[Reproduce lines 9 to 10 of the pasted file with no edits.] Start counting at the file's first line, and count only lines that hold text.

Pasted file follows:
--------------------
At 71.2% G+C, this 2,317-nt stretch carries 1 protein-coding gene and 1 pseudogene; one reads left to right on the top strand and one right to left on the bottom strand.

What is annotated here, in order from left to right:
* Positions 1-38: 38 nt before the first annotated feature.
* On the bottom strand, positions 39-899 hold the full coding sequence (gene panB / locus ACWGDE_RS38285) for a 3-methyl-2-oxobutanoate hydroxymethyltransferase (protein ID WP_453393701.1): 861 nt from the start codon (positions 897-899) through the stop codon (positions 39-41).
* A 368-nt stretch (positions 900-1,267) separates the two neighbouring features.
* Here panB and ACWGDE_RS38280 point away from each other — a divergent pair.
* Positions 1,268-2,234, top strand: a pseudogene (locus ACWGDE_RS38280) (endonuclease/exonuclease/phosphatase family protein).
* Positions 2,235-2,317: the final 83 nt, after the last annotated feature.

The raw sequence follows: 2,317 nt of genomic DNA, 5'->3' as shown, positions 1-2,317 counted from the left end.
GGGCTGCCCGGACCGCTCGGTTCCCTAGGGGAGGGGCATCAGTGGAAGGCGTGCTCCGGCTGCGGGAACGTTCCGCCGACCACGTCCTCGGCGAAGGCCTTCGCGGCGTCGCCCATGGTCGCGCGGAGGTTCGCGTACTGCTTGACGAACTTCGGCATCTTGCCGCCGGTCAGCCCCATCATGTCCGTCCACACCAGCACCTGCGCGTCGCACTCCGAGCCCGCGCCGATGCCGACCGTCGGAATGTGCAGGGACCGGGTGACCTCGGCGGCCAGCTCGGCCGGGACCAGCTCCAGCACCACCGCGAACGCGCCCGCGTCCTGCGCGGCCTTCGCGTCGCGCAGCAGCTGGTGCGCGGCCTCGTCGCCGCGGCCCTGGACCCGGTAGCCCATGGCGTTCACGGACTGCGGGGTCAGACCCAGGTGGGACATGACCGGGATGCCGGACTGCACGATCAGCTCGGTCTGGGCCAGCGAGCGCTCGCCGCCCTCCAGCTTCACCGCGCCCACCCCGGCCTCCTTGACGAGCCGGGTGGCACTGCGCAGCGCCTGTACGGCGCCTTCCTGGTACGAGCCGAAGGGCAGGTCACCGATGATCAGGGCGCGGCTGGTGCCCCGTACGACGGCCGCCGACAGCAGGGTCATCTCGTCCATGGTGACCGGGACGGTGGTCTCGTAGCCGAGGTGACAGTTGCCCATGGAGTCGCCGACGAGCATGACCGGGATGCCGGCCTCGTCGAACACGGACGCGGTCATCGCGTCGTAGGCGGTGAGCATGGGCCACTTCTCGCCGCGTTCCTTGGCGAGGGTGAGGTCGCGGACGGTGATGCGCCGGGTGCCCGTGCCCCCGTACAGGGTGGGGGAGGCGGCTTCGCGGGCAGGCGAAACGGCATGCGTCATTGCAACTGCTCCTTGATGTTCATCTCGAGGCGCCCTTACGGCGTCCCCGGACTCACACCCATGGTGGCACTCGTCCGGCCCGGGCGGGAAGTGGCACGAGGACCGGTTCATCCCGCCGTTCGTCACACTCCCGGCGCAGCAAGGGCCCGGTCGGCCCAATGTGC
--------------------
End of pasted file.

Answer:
The raw sequence follows: 2,317 nt of genomic DNA, 5'->3' as shown, positions 1-2,317 counted from the left end.
GGGCTGCCCGGACCGCTCGGTTCCCTAGGGGAGGGGCATCAGTGGAAGGCGTGCTCCGGCTGCGGGAACGTTCCGCCGACCACGTCCTCGGCGAAGGCCTTCGCGGCGTCGCCCATGGTCGCGCGGAGGTTCGCGTACTGCTTGACGAACTTCGGCATCTTGCCGCCGGTCAGCCCCATCATGTCCGTCCACACCAGCACCTGCGCGTCGCACTCCGAGCCCGCGCCGATGCCGACCGTCGGAATGTGCAGGGACCGGGTGACCTCGGCGGCCAGCTCGGCCGGGACCAGCTCCAGCACCACCGCGAACGCGCCCGCGTCCTGCGCGGCCTTCGCGTCGCGCAGCAGCTGGTGCGCGGCCTCGTCGCCGCGGCCCTGGACCCGGTAGCCCATGGCGTTCACGGACTGCGGGGTCAGACCCAGGTGGGACATGACCGGGATGCCGGACTGCACGATCAGCTCGGTCTGGGCCAGCGAGCGCTCGCCGCCCTCCAGCTTCACCGCGCCCACCCCGGCCTCCTTGACGAGCCGGGTGGCACTGCGCAGCGCCTGTACGGCGCCTTCCTGGTACGAGCCGAAGGGCAGGTCACCGATGATCAGGGCGCGGCTGGTGCCCCGTACGACGGCCGCCGACAGCAGGGTCATCTCGTCCATGGTGACCGGGACGGTGGTCTCGTAGCCGAGGTGACAGTTGCCCATGGAGTCGCCGACGAGCATGACCGGGATGCCGGCCTCGTCGAACACGGACGCGGTCATCGCGTCGTAGGCGGTGAGCATGGGCCACTTCTCGCCGCGTTCCTTGGCGAGGGTGAGGTCGCGGACGGTGATGCGCCGGGTGCCCGTGCCCCCGTACAGGGTGGGGGAGGCGGCTTCGCGGGCAGGCGAAACGGCATGCGTCATTGCAACTGCTCCTTGATGTTCATCTCGAGGCGCCCTTACGGCGTCCCCGGACTCACACCCATGGTGGCACTCGTCCGGCCCGGGCGGGAAGTGGCACGAGGACCGGTTCATCCCGCCGTTCGTCACACTCCCGGCGCAGCAAGGGCCCGGTCGGCCCAATGTGC